Times of India | 3 days ago | 23-09-2022 | 11:20 am
PANAJI: Tourism minister Rohan Khaunte said that the government has taken a clear stand against drugs and police have conducted several raids over the last few days. “Whether drugs or other illegalities linked to the tourism sector, we are dealing with those issues seriously. The chief minister has shown through his actions that the drug issue is not being taken lightly,” the tourism minister said. “In the days to come, we will see more action to curb illegalities. Goa is safe and secure,” Khaunte further said. The proposed jetty policy, he said, has been introduced to mandate certain regulations and bring in transparency bring in transparency, when pointed out that some stakeholders are against it. “Meetings will be held with stakeholders, but people should not oppose just for the sake of opposing,” he said, responding to objections by some panchayats to the policy.
Panaji: Saligao police on Monday arrested one person for theft at a restaurant at Sangolda. Police said that Aakash Basavaiah, a native of Bengaluru and an employee of the restaurant, stole Rs 45,000 from its cash counter, and further used the restaurant scooter worth Rs 95,000 and fled, thereby causing loss to the complainant to the tune of Rs 1.4 lakh. tnn
PANAJI: In a significant victory for environmental activists and citizens, Town and Country Planning (TCP) minister Vishwajit Rane buckled under pressure on Monday and scrapped the draft Goa Land Development & Building Construction Regulations. Rane, who initially announced that he would keep the contentious norms in abeyance, appears to have backed down in the face of street protests and an admonition by the BJP. Rane also announced that the TCP department has decided to scrap all approvals granted to applicants under Section 16B of the TCP Act. Rane said that the department will file an affidavit before the Bombay High Court at Goa informing the court about the policy decision. “Keeping the TCP amendments in abeyance will create more doubt so I have decided to scrap the amendments,” said Rane. “The expert committee and the TCP board will discuss these amendments.” Earlier in the day, environmentalists and concerned citizens held a peaceful protest against the draft Goa Land Development and Building Construction Regulations outside the TCP building. The protest was organised by the Federation of Rainbow Warriors and other activists. The activists said that the Town and Country Planning department has shown no scientific basis while framing the amendments to Goa Land Development and Building Construction Regulations. Over the last two weeks, several villages have also organised gram sabha meetings where locals have panned the TCP department’s move to encourage golf courses, film cities, farm houses and other mega projects in the state.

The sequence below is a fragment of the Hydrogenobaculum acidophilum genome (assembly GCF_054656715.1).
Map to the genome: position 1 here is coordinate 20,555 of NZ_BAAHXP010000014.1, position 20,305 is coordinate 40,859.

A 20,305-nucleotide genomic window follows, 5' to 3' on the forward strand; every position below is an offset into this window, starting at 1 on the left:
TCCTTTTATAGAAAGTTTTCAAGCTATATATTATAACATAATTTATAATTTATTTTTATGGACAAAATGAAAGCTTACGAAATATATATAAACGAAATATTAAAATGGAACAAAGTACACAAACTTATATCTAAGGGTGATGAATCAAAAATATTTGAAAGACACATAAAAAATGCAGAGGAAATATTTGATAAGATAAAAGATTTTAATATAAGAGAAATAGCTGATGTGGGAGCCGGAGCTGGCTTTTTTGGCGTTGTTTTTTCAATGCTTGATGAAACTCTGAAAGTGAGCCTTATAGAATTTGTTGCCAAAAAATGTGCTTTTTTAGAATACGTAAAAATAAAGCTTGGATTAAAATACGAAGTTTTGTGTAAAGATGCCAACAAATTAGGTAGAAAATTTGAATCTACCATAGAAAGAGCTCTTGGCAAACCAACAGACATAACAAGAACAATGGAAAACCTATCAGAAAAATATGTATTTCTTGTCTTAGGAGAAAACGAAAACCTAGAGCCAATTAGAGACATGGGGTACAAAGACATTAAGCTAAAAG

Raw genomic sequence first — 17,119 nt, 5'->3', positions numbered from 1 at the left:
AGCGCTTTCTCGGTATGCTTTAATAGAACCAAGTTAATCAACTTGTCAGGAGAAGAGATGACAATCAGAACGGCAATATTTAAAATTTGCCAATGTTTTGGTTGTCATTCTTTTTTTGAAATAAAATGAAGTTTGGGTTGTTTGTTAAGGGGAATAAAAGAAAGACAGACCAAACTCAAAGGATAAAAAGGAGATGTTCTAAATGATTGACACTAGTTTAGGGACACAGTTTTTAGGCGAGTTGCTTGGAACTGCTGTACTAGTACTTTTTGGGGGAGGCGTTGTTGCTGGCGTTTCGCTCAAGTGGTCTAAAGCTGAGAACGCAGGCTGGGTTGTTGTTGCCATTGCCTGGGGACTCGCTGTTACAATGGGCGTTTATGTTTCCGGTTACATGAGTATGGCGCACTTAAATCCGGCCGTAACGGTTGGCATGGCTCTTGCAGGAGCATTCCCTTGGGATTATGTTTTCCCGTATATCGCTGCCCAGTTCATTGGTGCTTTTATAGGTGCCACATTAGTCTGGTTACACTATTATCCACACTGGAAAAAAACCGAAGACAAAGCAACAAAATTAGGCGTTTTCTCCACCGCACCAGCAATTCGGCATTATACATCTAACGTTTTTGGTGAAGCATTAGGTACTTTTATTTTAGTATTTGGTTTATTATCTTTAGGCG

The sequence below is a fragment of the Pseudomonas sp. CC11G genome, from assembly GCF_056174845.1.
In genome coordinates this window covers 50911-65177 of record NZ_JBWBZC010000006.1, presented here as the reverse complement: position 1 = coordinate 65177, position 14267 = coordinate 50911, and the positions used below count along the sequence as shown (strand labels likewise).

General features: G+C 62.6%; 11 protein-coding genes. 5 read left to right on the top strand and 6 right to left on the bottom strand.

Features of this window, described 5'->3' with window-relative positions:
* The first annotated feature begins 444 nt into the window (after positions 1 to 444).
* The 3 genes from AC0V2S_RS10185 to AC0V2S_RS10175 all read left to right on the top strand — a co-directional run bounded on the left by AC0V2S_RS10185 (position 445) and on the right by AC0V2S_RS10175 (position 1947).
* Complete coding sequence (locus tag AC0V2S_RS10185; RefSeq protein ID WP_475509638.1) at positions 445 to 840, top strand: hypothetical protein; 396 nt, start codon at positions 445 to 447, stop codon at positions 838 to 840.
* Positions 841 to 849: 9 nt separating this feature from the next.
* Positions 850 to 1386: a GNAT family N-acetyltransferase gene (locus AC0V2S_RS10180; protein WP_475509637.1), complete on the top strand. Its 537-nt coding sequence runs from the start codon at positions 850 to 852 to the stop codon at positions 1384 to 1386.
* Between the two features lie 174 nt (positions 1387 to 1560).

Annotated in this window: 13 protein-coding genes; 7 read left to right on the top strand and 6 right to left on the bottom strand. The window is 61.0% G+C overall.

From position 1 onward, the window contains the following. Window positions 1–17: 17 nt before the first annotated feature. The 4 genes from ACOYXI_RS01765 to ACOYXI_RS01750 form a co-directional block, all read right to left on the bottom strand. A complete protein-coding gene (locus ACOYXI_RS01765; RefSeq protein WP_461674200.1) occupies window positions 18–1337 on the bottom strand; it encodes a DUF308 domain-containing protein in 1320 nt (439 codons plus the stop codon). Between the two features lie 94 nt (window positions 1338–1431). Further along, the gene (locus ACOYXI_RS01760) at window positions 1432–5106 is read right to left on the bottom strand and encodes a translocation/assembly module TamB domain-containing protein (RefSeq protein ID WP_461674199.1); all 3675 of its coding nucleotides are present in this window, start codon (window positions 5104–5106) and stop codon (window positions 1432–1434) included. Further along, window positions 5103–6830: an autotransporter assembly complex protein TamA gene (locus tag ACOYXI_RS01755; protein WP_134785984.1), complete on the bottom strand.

PANAJI: Revolutionary Goans (RG) hit out at town and country planning (TCP) minister Vishwajit Rane after the latter accused political parties of submitting repetitive objections against the Goa Land Development & Building Construction Regulations. RG chief Manoj Parab said that the draft regulations apply to the entire state and all Goans had the same concerns. He said that Rane will be forced to apologise for introducing the draft norms. “He claims that the objections are cut and paste but I want to remind him that he has framed rules for the entire state not different rules for each village. If he has the ability to do, make plans for each village and then we will submit separate objections,” said Parab. Further, RG has demanded that Rane should translate the draft Goa Land Development & Building Construction Regulations into Konkani and increase the time frame to submit objections and suggestions. The last day to submit objections and suggestions is September 28. On Rane’s recent dismissive reference to the nativist party, Parab said, “I want to remind him that we have one MLA in the assembly.”